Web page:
The Reality of Upromise

It sounds promising, but in reality your money will add up slowly. Unless you have a strategy that involves purchasing everything with your Upromise card, and conscientiously doing most of your shopping through the Upromise web site (or using the browser plug-in to help you shop better), the amount you end up with will be quite small.

Also, you have to realize that you can lose the money you invest in the 529 plan if the markets go south. I’ve been doing Upromise since my nine-year-old son was two or three, without really thinking about it. Since I don’t have a plan, and I often use another rewards card instead of the Upromise card, in the last few years we’ve managed to save up enough to probably cover two semesters’ worth of books. But it’s better than nothing (I have a separate 529 plan, though).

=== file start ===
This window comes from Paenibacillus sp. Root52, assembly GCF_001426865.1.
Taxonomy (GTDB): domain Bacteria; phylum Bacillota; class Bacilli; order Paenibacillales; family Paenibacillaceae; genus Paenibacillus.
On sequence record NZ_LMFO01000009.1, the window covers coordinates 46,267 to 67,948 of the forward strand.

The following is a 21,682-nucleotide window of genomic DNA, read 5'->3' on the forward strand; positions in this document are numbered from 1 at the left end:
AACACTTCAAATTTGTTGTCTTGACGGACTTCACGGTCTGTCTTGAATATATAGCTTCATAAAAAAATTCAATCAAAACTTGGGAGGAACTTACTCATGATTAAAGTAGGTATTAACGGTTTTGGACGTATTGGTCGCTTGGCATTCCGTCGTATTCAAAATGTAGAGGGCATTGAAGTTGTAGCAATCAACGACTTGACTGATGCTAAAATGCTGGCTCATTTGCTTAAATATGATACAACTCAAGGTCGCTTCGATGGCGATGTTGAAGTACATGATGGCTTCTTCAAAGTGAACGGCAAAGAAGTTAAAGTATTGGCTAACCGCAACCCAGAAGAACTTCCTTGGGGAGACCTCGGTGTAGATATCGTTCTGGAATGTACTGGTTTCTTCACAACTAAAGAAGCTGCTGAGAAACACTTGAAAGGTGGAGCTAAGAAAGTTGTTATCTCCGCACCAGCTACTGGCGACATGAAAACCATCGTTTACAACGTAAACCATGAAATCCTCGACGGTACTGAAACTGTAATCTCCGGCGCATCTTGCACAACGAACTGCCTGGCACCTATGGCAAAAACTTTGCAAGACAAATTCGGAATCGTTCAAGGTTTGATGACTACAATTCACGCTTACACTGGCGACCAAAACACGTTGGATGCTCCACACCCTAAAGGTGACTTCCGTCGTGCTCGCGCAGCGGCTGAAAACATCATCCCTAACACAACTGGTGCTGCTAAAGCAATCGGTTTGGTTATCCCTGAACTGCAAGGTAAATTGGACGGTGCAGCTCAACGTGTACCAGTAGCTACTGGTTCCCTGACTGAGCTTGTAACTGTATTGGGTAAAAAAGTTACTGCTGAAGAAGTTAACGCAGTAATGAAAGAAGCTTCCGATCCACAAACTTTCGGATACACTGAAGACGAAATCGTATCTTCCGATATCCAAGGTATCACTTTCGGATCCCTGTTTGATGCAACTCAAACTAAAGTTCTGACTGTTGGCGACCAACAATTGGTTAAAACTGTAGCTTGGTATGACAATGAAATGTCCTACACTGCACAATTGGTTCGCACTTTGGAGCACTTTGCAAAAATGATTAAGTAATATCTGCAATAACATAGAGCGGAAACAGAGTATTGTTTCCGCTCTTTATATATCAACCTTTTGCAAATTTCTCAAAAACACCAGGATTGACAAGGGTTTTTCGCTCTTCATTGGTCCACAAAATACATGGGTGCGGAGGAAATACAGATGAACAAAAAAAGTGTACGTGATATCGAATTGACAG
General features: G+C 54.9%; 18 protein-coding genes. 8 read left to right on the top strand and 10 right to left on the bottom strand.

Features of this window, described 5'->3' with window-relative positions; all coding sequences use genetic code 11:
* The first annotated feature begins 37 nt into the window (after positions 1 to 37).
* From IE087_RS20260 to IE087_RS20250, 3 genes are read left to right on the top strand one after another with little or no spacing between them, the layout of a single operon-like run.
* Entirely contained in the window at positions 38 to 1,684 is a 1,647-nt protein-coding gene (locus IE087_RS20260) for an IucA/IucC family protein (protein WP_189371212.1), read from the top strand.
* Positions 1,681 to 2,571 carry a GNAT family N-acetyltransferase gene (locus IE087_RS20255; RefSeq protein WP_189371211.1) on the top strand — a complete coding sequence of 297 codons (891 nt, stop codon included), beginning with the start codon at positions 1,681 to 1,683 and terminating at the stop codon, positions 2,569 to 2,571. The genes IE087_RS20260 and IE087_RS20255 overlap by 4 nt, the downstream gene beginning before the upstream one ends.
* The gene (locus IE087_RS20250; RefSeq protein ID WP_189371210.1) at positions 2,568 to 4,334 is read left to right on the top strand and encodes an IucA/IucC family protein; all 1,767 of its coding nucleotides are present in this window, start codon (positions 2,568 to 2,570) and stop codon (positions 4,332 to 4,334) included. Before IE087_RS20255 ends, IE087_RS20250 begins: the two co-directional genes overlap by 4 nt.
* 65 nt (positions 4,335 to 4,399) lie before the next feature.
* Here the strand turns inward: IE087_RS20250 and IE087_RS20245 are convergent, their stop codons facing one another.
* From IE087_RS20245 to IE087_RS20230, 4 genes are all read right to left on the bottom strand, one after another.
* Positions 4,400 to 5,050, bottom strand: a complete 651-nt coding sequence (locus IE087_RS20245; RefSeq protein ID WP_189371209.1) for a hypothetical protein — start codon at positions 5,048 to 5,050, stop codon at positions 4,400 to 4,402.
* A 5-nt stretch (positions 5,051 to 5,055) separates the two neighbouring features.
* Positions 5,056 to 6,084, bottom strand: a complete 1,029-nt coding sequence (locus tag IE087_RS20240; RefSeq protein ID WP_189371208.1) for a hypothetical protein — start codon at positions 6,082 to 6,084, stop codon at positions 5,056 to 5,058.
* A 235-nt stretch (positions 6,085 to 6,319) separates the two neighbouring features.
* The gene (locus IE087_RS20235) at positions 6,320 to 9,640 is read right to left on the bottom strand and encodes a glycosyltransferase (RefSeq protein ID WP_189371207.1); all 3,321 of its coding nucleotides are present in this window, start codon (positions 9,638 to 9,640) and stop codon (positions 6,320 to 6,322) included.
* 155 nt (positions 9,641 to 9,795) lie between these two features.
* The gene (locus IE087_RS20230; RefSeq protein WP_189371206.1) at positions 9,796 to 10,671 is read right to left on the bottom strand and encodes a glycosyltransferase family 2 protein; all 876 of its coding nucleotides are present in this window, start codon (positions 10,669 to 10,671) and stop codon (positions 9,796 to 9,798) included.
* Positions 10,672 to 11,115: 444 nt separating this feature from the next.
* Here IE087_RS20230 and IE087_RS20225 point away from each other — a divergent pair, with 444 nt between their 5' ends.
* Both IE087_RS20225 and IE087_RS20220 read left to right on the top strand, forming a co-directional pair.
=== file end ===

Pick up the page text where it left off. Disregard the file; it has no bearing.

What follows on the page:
Bottom Line

Upromise isn’t a scam. It’s a rewards program that can help you save up for your child’s education. However, the cash back you get for that purpose, even if you invest it in a 529 plan, isn’t likely to build to the point where you can cover four years of undergraduate education. While it might amount to a small bonus later on, you’re better off making a better plan to help your child pay for college.

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77 Responses to “Is Upromise a Scam?”

  1. Owen says: